Monday, October 13, 2008

Culture Shock, General Info, and Maps of Peru

Updated 1 July 2017

In theory, you should carry your passport with you wherever you go. I would recommend caring photocopies or legalised copies instead. It’s unlikely that you will get stopped, but ID checks may happen on buses between cities. If you do get stopped and don’t have ID, you have a few choices:
  • Speak to them in English. This will usually make them leave you alone.
  • Pretend you didn’t know that you needed ID.
  • Lie and say that your school, embassy, etc has it.
However, you should know that by law the police can take you to the police station and keep you there until they figure out who you are. People who obviously look like foreigners may be stopped. I know of foreigners who have been stopped without ID and they’ve never needed to bribe the police. They simply explained the situation and the police move on to the next person.

Some people choose to register with their consulate or embassy and by doing this receive updates on situations, such as strikes or holidays. It's usually not required and is up to you whether you decide to register or not.

General Information

There is no Daylight Savings Time. Electricity is 220v and 50/60 cycles. Sockets are fitted to accept both flat and round plugs. The metric system is used except for gasoline, which is measured in gallons.

Every neighbourhood has a local park, but be aware of traipsing through the grass and it is usually just for looking at, rather than playing on.

Laundry can either be done by hand (most building have a place to wash clothes on the roof), at home with a washing machine, or sent out to be done. Local laundries are all over the place. There are coin laundries and those where you leave your clothes and they put them through the machines for you. The second usually charges by the kilo. Driers are also at laundries, but most homes do not have them, instead, they put their clothes outside to dry.

All furnishings that you need can be bought here. There is a cheap furnishing market in Villa El Salvador, but it’s quite far from away. You could also try going to Plaza Hogar in Angamos in Surquillo. Both places have hand made furniture at good prices. You could always buy furniture at department stores such as Ripley’s or Saga.

Peruvian Holidays
  • January 1- New Year’s
  • February 2-Candlemas
  • February- Carnival
  • March/April- Holy Week
  • May 1- Labour Day
  • June- Corpus Christi
  • June- St. John the Baptist Day
  • June 29- St. Peter and St. Paul Day
  • July 16-Virgen of Carmen
  • July 28/29- Independence Days
  • August 30- St. Rosa of Lima
  • October 8- Battle of Angamos
  • October 18- Lord of Miracles / Mes Morado
  • November 1- All Saint’s Day
  • November 2- All Soul’s Day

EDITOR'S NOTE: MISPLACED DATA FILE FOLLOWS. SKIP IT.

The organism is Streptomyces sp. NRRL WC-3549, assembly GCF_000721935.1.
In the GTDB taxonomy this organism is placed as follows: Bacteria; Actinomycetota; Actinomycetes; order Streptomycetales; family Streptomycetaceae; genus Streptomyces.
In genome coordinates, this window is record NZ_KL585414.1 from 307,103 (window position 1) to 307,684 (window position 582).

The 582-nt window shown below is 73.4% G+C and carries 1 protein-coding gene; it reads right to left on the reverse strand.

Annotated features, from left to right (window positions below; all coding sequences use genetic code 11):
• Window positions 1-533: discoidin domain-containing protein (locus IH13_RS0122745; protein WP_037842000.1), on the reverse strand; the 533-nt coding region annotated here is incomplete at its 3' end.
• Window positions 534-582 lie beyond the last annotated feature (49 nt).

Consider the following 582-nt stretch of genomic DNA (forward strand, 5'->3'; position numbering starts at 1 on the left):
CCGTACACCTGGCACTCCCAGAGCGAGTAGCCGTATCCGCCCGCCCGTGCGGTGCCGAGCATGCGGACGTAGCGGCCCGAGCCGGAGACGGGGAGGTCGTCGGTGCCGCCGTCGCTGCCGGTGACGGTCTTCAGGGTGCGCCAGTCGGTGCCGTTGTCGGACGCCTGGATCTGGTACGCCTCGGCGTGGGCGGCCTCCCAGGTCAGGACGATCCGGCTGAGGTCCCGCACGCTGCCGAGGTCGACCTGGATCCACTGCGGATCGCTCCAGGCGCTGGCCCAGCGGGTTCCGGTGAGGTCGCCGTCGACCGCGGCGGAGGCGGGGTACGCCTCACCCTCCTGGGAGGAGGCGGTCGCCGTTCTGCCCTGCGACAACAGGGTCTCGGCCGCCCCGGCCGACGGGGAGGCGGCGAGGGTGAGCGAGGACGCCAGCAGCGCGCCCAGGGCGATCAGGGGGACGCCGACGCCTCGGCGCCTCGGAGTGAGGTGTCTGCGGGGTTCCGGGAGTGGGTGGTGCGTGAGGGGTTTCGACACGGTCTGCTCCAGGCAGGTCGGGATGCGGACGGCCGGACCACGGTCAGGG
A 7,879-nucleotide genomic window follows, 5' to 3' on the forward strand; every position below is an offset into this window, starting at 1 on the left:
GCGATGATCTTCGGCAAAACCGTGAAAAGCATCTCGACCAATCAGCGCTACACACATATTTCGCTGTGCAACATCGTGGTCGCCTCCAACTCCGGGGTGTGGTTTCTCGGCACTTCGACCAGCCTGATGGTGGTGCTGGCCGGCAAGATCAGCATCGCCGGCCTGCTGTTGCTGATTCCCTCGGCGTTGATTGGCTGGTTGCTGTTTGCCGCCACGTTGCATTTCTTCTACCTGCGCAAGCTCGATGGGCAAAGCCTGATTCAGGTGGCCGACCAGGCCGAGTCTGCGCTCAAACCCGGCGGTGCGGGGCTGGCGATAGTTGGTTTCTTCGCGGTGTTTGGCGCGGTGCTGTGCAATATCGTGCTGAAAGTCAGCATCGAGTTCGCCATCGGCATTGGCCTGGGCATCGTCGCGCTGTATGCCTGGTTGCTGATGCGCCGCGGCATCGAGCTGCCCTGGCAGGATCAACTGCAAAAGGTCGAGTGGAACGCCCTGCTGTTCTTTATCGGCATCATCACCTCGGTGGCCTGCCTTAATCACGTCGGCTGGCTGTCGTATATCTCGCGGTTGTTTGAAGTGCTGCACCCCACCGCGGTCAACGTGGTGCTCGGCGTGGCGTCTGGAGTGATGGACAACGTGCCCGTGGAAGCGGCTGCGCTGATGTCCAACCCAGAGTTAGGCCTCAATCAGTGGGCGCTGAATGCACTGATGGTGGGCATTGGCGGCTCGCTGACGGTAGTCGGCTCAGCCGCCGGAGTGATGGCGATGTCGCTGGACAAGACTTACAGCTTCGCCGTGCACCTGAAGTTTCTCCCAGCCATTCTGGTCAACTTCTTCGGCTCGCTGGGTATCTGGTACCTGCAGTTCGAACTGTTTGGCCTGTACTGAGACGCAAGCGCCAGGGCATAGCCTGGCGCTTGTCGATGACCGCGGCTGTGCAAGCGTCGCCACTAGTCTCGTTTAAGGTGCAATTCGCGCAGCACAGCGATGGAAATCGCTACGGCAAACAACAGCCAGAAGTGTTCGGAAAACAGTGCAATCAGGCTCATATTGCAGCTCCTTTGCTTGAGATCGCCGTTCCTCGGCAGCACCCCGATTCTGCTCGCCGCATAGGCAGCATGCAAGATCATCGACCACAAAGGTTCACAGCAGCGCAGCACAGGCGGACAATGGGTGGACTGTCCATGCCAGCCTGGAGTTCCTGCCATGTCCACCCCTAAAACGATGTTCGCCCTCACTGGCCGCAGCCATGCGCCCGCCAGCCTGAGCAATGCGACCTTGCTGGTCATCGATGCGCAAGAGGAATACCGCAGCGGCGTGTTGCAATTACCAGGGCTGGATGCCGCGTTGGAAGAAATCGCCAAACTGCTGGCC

• November 5- Puno Day
  • December 8- Immaculate Concepcion
  • December 25- Christmas
Here is a website that explains more about Peruvian holidays.

The library of the University of Austin Texas has a great online map collection. The Peruvian Instituto Geografico Nacional also has a variety of maps, including maps for driving. More info can be found in Latin American Links. The American and Canadian Association in Peru also has information regarding Peru.

Good street maps for Lima, can be found in Planos de Lima and Guia Calles. As well as at Telefonica (go to planos). Lima 2000 also has some for various cities in Peru.

Culture Shock
Moving to another country can be difficult, but there are some things that can help you make the adjustment. There are many books on how to deal with culture shock. Even if you speak Spanish, you’ll find yourself going through culture shock. It starts with fascination with everything and seeing things through rose coloured glass and then goes to not being able to accept anything. Though people usually grow to accept things over time, even with years in Peru, small things might still frustrate you, but with time and effort, you can get over culture shock. Learning the language is probably one of the most important steps you can take. 

Culture shock can be difficult to deal with. The best thing to do is to be aware of culture shock and how to deal with it. Having pictures from home, talking to people in your native language, talking a walk in the park, or even sleeping can all help with culture shock. Remember, that although you may be experiencing culture shock, you still need to be a respectful traveller. Read, Respectful Travel: Look Mommy, A Gringo! for more info. The following websites can give you more insight on culture shock and how to deal with it.
Latin America is known for its laid back lifestyle, but this could be too much of a good thing. This lackadaisical attitude meaning that planning is thrown out the window and things are done in a slipshod manner. This goes for roads, bridges, buildings as well as the future, such as planning for retirement. However, you have to take things into stride and try to understand more about Peruvian culture.

In addition, it means that laws are shades of grey rather than black and white. Some people like this because it means they can overstay their visa easily and just pay $1.25 a day fine. Some who have overstayed their visa for weeks, months, or even years have even bargained down the fine. In the long run, this hurts people who want to stay here legally since fewer employers want to get their employees visas since they know that working on a tourist visa isn't that bad. This in turn causes laughable wages, zero benefits, and no chance for things to get better in the future.



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